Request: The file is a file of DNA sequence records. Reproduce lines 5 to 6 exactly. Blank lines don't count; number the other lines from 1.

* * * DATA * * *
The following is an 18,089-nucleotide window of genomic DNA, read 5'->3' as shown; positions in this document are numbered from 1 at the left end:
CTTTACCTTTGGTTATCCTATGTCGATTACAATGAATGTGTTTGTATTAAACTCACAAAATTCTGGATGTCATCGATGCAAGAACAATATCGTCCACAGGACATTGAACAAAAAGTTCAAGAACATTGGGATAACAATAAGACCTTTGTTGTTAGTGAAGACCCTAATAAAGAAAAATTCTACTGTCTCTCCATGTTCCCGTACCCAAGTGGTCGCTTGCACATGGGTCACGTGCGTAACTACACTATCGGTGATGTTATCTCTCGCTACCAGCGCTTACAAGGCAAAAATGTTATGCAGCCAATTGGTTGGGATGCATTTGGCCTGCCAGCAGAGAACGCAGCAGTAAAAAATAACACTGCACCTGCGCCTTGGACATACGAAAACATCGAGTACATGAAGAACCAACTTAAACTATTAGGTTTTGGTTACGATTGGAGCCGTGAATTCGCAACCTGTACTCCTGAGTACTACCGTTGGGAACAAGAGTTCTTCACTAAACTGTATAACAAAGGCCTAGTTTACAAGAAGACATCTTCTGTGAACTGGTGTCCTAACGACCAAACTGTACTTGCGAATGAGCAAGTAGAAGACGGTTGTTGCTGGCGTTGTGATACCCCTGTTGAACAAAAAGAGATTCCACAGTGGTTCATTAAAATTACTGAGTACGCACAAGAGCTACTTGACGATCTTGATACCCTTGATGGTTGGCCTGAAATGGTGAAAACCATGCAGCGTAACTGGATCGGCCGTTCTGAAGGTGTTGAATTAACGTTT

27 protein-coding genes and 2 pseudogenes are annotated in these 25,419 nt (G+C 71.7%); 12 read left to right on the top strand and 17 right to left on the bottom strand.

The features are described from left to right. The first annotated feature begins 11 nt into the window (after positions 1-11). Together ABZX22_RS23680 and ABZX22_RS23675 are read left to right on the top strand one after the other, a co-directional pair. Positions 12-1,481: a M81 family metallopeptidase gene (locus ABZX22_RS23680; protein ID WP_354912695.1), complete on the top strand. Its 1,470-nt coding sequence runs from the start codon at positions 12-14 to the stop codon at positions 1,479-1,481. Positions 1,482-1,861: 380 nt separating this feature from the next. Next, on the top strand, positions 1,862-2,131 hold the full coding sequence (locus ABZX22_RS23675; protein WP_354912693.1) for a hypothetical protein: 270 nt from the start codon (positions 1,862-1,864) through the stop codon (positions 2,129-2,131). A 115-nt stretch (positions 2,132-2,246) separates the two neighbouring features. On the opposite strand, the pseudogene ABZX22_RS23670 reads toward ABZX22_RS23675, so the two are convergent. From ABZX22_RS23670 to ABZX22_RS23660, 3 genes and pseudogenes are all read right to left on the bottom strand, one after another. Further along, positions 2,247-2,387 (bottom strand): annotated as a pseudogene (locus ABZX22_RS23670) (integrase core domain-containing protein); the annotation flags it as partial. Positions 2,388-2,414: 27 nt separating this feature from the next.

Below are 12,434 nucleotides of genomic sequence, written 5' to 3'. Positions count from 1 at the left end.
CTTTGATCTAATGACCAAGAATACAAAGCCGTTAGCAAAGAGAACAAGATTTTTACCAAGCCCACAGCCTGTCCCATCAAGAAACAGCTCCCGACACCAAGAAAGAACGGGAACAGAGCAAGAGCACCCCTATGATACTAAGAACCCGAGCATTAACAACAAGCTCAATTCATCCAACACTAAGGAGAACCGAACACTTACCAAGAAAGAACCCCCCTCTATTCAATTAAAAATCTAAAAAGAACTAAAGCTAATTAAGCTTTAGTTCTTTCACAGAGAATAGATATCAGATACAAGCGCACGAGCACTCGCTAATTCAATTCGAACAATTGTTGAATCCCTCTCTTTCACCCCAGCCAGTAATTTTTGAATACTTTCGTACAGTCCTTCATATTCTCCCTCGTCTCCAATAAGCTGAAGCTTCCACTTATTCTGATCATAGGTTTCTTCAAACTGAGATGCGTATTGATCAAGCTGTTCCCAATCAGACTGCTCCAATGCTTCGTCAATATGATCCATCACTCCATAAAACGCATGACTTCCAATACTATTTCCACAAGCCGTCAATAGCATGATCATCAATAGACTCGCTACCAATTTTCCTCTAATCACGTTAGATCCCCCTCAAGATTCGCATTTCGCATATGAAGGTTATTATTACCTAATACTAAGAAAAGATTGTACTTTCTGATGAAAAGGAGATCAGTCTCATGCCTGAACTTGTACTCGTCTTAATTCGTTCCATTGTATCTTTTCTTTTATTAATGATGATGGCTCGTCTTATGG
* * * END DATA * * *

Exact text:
Below are 12,434 nucleotides of genomic sequence, written 5' to 3'. Positions count from 1 at the left end.
CTTTGATCTAATGACCAAGAATACAAAGCCGTTAGCAAAGAGAACAAGATTTTTACCAAGCCCACAGCCTGTCCCATCAAGAAACAGCTCCCGACACCAAGAAAGAACGGGAACAGAGCAAGAGCACCCCTATGATACTAAGAACCCGAGCATTAACAACAAGCTCAATTCATCCAACACTAAGGAGAACCGAACACTTACCAAGAAAGAACCCCCCTCTATTCAATTAAAAATCTAAAAAGAACTAAAGCTAATTAAGCTTTAGTTCTTTCACAGAGAATAGATATCAGATACAAGCGCACGAGCACTCGCTAATTCAATTCGAACAATTGTTGAATCCCTCTCTTTCACCCCAGCCAGTAATTTTTGAATACTTTCGTACAGTCCTTCATATTCTCCCTCGTCTCCAATAAGCTGAAGCTTCCACTTATTCTGATCATAGGTTTCTTCAAACTGAGATGCGTATTGATCAAGCTGTTCCCAATCAGACTGCTCCAATGCTTCGTCAATATGATCCATCACTCCATAAAACGCATGACTTCCAATACTATTTCCACAAGCCGTCAATAGCATGATCATCAATAGACTCGCTACCAATTTTCCTCTAATCACGTTAGATCCCCCTCAAGATTCGCATTTCGCATATGAAGGTTATTATTACCTAATACTAAGAAAAGATTGTACTTTCTGATGAAAAGGAGATCAGTCTCATGCCTGAACTTGTACTCGTCTTAATTCGTTCCATTGTATCTTTTCTTTTATTAATGATGATGGCTCGTCTTATGG